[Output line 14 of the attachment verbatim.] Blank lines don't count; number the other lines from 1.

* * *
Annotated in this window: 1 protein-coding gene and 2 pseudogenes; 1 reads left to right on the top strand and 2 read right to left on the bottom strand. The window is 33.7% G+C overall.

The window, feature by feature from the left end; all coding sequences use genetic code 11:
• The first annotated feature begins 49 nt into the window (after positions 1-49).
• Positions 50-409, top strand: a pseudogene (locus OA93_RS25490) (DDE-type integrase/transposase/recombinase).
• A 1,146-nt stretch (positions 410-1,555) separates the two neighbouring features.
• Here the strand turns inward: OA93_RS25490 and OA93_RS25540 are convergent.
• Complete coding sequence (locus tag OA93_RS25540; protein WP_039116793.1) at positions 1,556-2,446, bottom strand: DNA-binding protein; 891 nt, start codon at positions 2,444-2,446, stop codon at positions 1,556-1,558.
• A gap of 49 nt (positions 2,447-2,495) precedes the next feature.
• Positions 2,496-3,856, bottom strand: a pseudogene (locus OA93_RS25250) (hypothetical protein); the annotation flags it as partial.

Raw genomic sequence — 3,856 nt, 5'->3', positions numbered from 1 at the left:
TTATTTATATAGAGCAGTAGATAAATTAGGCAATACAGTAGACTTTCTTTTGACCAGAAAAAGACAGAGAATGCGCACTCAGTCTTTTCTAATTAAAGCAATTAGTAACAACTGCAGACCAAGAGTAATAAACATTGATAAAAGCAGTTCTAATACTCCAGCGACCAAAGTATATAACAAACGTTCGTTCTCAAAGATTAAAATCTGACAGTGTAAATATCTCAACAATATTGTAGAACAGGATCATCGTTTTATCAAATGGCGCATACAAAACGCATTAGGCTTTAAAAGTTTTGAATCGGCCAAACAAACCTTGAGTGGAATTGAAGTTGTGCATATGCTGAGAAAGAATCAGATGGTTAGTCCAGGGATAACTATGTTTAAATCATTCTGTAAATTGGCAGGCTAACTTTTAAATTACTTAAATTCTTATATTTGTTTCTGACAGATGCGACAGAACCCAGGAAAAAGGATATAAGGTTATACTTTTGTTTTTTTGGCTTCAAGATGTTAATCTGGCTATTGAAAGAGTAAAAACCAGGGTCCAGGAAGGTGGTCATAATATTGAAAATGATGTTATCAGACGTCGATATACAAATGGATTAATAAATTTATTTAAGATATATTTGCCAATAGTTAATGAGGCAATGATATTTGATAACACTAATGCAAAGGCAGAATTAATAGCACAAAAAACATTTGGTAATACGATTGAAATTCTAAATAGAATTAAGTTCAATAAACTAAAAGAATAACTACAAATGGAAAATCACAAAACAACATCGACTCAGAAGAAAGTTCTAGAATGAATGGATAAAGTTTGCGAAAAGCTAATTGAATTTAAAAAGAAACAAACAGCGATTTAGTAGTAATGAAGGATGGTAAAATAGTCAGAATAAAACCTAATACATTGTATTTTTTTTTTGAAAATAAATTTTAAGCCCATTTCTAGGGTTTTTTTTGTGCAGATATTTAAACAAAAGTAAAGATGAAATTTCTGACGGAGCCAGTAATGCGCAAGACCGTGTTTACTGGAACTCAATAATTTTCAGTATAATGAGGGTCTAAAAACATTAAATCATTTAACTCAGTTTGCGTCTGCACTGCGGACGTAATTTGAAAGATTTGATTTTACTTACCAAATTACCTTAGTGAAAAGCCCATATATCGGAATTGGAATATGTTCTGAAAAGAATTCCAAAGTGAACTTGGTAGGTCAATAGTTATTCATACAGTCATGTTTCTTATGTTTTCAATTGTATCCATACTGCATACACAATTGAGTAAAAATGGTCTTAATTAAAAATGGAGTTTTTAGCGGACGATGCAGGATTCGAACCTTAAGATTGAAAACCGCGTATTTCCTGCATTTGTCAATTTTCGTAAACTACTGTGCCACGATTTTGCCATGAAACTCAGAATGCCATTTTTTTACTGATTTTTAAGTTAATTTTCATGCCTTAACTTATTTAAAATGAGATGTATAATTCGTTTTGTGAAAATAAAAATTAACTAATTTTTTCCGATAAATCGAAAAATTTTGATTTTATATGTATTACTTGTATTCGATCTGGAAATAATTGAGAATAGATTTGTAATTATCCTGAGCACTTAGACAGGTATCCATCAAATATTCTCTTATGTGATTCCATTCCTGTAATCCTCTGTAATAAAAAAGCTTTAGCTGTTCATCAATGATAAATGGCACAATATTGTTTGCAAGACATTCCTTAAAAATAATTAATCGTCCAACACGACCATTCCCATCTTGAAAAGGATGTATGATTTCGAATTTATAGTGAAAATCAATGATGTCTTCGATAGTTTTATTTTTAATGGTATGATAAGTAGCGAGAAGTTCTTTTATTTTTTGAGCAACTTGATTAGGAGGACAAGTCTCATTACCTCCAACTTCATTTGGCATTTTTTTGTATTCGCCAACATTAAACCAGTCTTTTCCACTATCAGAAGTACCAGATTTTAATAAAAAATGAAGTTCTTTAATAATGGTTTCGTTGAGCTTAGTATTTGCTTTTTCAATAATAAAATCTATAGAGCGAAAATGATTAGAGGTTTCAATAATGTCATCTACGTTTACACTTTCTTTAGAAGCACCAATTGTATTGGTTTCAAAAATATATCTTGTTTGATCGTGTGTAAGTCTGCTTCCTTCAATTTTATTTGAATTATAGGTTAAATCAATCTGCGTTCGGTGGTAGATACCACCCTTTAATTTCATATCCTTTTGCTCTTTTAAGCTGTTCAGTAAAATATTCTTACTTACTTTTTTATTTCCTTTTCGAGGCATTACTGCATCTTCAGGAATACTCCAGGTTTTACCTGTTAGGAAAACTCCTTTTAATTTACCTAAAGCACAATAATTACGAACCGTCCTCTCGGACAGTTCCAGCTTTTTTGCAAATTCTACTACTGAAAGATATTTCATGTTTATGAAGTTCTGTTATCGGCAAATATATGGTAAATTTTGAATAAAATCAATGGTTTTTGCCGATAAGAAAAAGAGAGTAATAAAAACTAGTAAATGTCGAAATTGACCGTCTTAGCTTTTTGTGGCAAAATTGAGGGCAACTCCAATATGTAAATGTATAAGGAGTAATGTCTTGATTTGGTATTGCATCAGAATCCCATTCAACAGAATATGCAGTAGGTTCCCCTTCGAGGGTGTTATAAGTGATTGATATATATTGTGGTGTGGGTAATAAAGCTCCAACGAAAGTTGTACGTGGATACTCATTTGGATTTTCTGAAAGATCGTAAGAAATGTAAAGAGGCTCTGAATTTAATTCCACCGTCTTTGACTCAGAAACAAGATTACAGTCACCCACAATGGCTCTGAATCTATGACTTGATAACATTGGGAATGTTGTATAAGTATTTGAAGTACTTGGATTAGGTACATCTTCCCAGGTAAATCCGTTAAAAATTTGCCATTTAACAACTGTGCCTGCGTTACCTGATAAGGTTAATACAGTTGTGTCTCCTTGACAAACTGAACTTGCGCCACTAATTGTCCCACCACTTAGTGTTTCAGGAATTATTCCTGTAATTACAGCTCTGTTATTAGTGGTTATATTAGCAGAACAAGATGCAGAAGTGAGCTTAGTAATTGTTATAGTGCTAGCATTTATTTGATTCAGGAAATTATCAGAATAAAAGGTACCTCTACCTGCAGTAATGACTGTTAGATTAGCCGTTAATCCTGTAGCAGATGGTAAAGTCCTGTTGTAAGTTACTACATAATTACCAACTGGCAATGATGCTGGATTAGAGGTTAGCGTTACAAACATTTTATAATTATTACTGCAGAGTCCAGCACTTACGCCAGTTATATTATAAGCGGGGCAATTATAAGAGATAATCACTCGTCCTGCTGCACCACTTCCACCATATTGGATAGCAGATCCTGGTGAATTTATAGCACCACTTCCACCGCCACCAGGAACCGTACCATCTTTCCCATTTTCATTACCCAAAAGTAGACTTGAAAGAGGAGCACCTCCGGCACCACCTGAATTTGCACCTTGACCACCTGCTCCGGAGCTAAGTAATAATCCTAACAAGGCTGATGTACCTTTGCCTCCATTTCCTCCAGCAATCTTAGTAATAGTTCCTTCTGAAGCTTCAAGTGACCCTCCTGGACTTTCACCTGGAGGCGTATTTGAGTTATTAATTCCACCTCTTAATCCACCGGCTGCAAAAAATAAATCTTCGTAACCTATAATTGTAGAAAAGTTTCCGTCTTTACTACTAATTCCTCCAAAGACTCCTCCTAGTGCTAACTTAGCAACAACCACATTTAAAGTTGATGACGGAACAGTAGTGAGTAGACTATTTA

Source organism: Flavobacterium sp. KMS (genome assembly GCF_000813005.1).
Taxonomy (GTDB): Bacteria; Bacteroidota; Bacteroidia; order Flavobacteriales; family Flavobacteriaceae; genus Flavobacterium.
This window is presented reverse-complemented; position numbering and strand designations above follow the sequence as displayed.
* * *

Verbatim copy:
This window is presented reverse-complemented; position numbering and strand designations above follow the sequence as displayed.